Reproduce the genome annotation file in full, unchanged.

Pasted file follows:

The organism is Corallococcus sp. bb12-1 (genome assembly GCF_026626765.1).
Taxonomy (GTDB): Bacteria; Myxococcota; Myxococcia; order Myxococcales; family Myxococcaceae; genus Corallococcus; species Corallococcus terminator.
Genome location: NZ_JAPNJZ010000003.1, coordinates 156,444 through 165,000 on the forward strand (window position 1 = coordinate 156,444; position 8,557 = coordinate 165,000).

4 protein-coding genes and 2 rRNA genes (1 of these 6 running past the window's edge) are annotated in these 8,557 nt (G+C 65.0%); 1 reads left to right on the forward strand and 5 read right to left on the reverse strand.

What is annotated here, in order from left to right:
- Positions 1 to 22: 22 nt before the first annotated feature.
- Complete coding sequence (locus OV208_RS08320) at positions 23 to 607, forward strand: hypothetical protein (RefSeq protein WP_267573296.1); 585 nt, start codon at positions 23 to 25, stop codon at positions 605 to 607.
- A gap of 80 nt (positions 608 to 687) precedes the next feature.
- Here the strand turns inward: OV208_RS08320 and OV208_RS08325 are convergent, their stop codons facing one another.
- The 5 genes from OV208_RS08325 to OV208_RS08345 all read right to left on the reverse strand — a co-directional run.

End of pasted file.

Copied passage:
The organism is Corallococcus sp. bb12-1 (genome assembly GCF_026626765.1).
Taxonomy (GTDB): Bacteria; Myxococcota; Myxococcia; order Myxococcales; family Myxococcaceae; genus Corallococcus; species Corallococcus terminator.
Genome location: NZ_JAPNJZ010000003.1, coordinates 156,444 through 165,000 on the forward strand (window position 1 = coordinate 156,444; position 8,557 = coordinate 165,000).

4 protein-coding genes and 2 rRNA genes (1 of these 6 running past the window's edge) are annotated in these 8,557 nt (G+C 65.0%); 1 reads left to right on the forward strand and 5 read right to left on the reverse strand.

What is annotated here, in order from left to right:
- Positions 1 to 22: 22 nt before the first annotated feature.
- Complete coding sequence (locus OV208_RS08320) at positions 23 to 607, forward strand: hypothetical protein (RefSeq protein WP_267573296.1); 585 nt, start codon at positions 23 to 25, stop codon at positions 605 to 607.
- A gap of 80 nt (positions 608 to 687) precedes the next feature.
- Here the strand turns inward: OV208_RS08320 and OV208_RS08325 are convergent, their stop codons facing one another.
- The 5 genes from OV208_RS08325 to OV208_RS08345 all read right to left on the reverse strand — a co-directional run.